where L is very large (large enough that contributions from the ends of the cylinder become

irrelevant to the calculation). The volume within this surface is V = π r2 L, or expressed more

appropriate to our needs: dV = 2π rLdr . The charge enclosed is, with A = 2.5 ×10−6 C/m5 ,

r π

qenc = ∫ A r 2 2π r L dr = ALr 4 .

0 2

r r A r3

By Gauss’ law, we find Φ = |E | (2πrL) = qenc / ε 0 ; we thus obtain E = .

4ε0

r

(a) With r = 0.030 m, we find | E | = 1.9 N/C.

(b) Once outside the cylinder, Eq. 23-12 is obeyed. To find λ = q/L we must find the total

charge q. Therefore,

q 1 0.04 2

L L ∫0

= A r 2π r L dr = 1.0 ×10−11 C/m.

r

And the result, for r = 0.050 m, is | E | = λ /2πε 0 r = 3.6 N/C.

_____________________________________________________________________________

Problem 23-33

•33

In Fig. 23-40, two large, thin metal plates are parallel and close to each other. On their inner

faces, the plates have excess surface charge densities of opposite signs and magnitude 7.00 × 10-

22

C/m2. In unit-vector notation, what is the electric field at points (a) to the left of the plates, (b)

to the right of them, and (c) between them?

((My solution))

Inside the metal, there is no electric field E = 0.

We apply the Gauss’ law to the cylinder.

σ∆a

E∆a =

ε0

or

σ

E= = 7.91 ×10 −11 N / C

ε0

((WileyPlus))

33. We use Eq. 23-13.

r

E = ( σ / 2ε 0 ) ( − ˆi) (from the right plate) + (σ / 2ε 0 )iˆ (from the left one) = 0.

r

E = ( σ / 2ε 0 ) ˆi (from the right plate) + ( σ / 2ε 0 ) ( − ˆi) (from the left one) = 0.

r σ

ˆi) + σ −ˆi = σ ( − ˆi) = − 7.00 ×10 C/m ˆi = −7.91×10−11 N/C ˆi.

−22

( )

2

E = ( − 2 ( )

2ε 0 2ε 0 ε0

−12

8.85 ×10 C /N ⋅ m

2

_____________________________________________________________________________

Problem 23-36

•36

Figure 23-43 shows cross sections through two large, parallel, non-conducting sheets with

identical distributions of positive charge with surface charge density σ = 1.77 × 10-22 C/m2. In

unit-vector notation, what is at points (a) above the sheets, (b) between them, and (c) below

them?

((My solution))

σ = 1.77 x 10-22 C/m2

σ

(a) Ez = = 2.00 ×10 −11 N / C

ε0

(b) Ez = 0.

σ

(c) Ez = − = −2.00 ×10 −11 N / C

ε0

((WileyPlus))

36. According to Eq. 23-13 the electric field due to either sheet of charge with surface charge

−

density σ = 1.77 × 10 22 C/m2 is perpendicular to the plane of the sheet (pointing away from

the sheet if the charge is positive) and has magnitude E = σ /2ε 0. Using the superposition

principle, we conclude:

− − −

(a) E = σ /ε 0 = (1.77 × 10 22 C/m2)/(8.85 × 10 12 C 2 /N ⋅ m 2 ) = 2.00× 10 11 N/C, pointing in the

r

upward direction, or E = (2.00 ×10−11 N/C)jˆ ;

(b) E = 0;

r

(c) and, E = σ /ε 0, pointing down, or E = −(2.00 ×10−11 N/C)jˆ .

_____________________________________________________________________________

Problem 23-38

••38

In Fig. 23-44a, an electron is shot directly away from a uniformly charged plastic sheet, at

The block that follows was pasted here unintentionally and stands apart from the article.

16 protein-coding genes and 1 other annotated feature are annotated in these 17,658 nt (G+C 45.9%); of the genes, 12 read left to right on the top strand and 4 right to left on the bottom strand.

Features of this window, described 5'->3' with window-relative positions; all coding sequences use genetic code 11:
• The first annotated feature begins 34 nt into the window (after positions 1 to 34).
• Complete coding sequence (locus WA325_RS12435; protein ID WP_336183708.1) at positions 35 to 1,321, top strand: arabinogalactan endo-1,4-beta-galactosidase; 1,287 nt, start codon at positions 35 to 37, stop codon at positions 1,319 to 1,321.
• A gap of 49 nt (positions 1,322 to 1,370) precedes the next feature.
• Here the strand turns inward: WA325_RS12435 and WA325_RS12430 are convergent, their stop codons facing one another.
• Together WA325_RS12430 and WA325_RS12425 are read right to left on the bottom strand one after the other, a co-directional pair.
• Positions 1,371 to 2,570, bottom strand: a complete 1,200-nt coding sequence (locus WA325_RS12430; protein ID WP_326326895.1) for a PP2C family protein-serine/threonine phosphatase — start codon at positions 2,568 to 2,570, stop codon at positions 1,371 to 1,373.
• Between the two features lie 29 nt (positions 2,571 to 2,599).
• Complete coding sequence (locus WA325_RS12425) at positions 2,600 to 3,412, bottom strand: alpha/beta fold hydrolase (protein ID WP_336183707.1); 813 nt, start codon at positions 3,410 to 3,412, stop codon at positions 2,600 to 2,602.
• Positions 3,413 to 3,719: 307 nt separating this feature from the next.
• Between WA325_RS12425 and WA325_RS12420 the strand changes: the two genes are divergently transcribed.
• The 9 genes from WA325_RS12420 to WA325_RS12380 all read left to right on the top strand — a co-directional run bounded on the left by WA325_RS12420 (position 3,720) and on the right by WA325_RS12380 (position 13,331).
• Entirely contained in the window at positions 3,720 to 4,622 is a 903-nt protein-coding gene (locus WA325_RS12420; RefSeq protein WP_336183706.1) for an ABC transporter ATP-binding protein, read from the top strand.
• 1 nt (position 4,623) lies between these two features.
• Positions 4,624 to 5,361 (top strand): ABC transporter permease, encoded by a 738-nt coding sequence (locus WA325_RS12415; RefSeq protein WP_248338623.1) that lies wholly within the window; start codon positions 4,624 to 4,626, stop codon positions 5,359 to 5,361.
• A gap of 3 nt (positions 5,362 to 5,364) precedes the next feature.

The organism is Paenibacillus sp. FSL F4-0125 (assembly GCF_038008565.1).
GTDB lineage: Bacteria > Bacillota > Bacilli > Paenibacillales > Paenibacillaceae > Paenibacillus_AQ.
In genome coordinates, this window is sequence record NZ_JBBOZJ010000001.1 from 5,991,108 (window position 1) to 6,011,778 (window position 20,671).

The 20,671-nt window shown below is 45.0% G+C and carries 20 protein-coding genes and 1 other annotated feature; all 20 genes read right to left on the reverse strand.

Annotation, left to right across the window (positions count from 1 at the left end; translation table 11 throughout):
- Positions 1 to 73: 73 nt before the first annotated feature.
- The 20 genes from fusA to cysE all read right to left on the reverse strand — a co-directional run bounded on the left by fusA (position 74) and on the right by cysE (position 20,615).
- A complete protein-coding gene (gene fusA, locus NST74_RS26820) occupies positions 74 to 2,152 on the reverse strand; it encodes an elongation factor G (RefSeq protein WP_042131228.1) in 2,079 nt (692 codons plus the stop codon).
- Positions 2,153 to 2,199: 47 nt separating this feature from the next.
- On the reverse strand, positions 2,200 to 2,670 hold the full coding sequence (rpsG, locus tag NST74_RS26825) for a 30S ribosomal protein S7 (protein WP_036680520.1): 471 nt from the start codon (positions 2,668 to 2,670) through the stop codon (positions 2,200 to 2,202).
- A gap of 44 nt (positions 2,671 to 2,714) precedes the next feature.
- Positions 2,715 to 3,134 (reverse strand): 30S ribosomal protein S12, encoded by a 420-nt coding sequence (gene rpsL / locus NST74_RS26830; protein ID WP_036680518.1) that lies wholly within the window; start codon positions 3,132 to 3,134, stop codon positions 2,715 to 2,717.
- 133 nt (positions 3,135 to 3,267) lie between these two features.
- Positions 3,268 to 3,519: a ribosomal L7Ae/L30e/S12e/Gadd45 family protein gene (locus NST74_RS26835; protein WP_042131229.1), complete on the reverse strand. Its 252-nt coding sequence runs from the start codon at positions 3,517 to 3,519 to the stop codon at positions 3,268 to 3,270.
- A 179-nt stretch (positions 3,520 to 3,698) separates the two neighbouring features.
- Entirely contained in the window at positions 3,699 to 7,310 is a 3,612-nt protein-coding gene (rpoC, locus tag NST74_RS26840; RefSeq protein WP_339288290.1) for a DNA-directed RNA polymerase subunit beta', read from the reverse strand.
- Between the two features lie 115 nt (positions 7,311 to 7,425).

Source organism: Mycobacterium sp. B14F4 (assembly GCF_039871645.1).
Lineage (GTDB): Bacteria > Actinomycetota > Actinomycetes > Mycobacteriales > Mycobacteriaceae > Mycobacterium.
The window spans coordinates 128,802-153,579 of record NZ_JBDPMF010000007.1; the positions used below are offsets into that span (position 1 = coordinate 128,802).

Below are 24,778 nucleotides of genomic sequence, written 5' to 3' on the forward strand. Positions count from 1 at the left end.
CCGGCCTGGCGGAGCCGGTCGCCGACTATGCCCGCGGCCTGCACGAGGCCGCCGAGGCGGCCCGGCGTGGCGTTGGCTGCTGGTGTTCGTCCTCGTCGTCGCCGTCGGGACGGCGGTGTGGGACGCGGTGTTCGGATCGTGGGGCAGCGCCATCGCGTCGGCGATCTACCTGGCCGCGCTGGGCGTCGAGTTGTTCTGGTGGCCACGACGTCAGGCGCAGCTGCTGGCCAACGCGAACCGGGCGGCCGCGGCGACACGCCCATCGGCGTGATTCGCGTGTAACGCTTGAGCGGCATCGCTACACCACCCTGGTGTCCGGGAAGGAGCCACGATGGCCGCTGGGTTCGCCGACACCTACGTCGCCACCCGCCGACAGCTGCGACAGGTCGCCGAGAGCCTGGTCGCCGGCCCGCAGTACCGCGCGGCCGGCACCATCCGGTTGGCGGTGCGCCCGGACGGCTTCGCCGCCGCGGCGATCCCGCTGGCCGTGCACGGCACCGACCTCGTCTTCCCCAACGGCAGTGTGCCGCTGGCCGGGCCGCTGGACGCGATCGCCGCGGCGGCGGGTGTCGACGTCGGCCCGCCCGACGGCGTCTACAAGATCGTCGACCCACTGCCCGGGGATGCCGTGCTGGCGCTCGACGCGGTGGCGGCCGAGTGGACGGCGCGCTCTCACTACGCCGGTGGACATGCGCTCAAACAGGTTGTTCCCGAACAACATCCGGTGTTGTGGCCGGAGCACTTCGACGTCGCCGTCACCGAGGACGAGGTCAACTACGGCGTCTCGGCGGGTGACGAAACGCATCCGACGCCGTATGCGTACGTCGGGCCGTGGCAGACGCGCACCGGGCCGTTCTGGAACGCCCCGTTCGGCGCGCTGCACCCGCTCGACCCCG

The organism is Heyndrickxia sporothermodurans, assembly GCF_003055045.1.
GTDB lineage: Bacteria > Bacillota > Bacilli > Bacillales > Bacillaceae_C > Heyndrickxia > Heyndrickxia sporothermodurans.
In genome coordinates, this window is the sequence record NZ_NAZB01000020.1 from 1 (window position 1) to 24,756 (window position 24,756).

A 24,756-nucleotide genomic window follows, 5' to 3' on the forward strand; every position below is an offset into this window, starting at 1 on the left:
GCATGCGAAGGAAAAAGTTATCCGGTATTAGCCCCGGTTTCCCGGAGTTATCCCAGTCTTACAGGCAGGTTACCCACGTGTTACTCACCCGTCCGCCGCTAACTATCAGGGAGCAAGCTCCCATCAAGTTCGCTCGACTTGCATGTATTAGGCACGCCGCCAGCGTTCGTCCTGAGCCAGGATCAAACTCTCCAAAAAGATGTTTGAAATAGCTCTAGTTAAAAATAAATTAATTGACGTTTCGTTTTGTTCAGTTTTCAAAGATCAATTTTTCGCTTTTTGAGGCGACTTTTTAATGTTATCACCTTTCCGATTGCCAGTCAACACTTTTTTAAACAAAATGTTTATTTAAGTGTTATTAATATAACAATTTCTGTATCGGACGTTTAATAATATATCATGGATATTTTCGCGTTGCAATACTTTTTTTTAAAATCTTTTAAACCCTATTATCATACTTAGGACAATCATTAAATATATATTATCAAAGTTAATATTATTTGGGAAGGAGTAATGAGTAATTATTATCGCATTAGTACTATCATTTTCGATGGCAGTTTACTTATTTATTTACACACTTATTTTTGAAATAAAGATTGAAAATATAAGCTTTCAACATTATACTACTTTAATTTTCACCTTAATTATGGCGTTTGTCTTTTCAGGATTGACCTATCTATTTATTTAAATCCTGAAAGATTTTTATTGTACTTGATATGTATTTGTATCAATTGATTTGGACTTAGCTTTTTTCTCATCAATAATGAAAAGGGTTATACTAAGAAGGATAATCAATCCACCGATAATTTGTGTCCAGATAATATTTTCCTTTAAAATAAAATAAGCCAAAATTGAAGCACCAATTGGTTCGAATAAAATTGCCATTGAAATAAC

speed vs = 2.0 × 105 m/s. The sheet is nonconducting, flat, and very large. Figure 23-44b gives

the electron's vertical velocity component v versus time t until the return to the launch point.

What is the sheet's surface charge density?

((My solution))

vs = 2.0 x 105 m/s

σ

E=

2ε0

F = (−e) E = ma

e eσ

a =− E =−

m 2mε0

eσ

v = vs − t

2mε0

At t = t0, v = 0.

eσ

vs = t0

2mε0

or

2mε 0

σ = vs = 2.99 x 10-6 C/m2

et0

((WileyPlus))

38. The field due to the sheet is E = . The force (in magnitude) on the electron (due to that field)

is F = eE, and assuming it’s the only force then the acceleration is

−

a = = slope of the graph ( = 2.0 × 105 m/s divided by 7.0 × 10 12 s) .

−

Thus we obtain σ = 2.9 × 10 6 C/m2.

________________________________________________________________________

Problem 23-40

••40

Figure 23-46 shows a very large nonconducting sheet that has a uniform surface charge density

of σ = -2.00 μC/m2; it also shows a particle of charge Q = 6.00 μC, at distance d from the sheet.

Both are fixed in place. If d 0.200 m, at what (a) positive and (b) negative coordinate on the x

axis (other than infinity) is the net electric field of the sheet and particle zero? (c) If d =

0.800 m, at what coordinate on the x axis is ?

((My solution))

σ = 2.00 µ C/m2

Q = 6.00 µ C

d = 0.2 m or d = 0.8 m

1 Q

EQ =

4πε0 x 2

σ

Eσ =

2ε0

There are two cases where the net electric field becomes zero.

For x>0

Enet = EQ − Eσ = 0

For x<-d,

Enet = −EQ + Eσ = 0

1 Q σ

= ,

4π ε0 x 2

2ε0

1 Q

or =σ

2π x 2

1 Q

x =± = ±0.690988 m

2π σ

(a), (b)

For d = 0.2 m

(c) d = 0.8 m

((WileyPlus))

40. The point where the individual fields cancel cannot be in the region between the sheet and

the particle (−d < x < 0) since the sheet and the particle have opposite-signed charges. The

point(s) could be in the region to the right of the particle (x > 0) and in the region to the left of

the sheet (x < d); this is where the condition

|σ | Q

=

2ε 0 4πε 0 r 2

must hold. Solving this with the given values, we find r = x = ± ≈ ± 0.691 m.

If d = 0.20 m (which is less than the magnitude of r found above), then neither of the points (x ≈

± 0.691 m) is in the “forbidden region” between the particle and the sheet. Thus, both values are

allowed. Thus, we have

(c) If, however, d = 0.80 m (greater than the magnitude of r found above), then one of the points

(x ≈ −0.691 m) is in the “forbidden region” between the particle and the sheet and is disallowed.

In this part, the fields cancel only at the point x ≈ +0.691 m.

_____________________________________________________________________________

Problem 23-43

••43

Figure 23-47 shows a cross section through a very large nonconducting slab of thickness d =

9.40 mm and uniform volume charge density ρ = 5.80 fC/m3. The origin of an x axis is at the

slab's center. What is the magnitude of the slab's electric field at an x coordinate of (a) 0, (b) 2.00

mm, (c) 4.70 mm, and (d) 26.0 mm?

((My solution))

ρ = 5.80 fC/m3

d = 9.40 mm

For 0<x<d/2 For x>d/2

1 1

2 E∆a = (2 x )∆aρ 2 E∆a = d∆aρ

ε0 ε0

ρx ρd

E= E=

ε0 2ε 0

x=0 E=0

x = 2.0 mm E = 1.31 x 10-6 N/C

x = 4.7 mm E = 3.08 x 10-6 N/C

x = 26.0 mm E = 3.08 x 10-6 N/C

E d 2 0

1 . 0

0 . 5

1 . 0 0 . 5 0 . 5 1 . 0

x d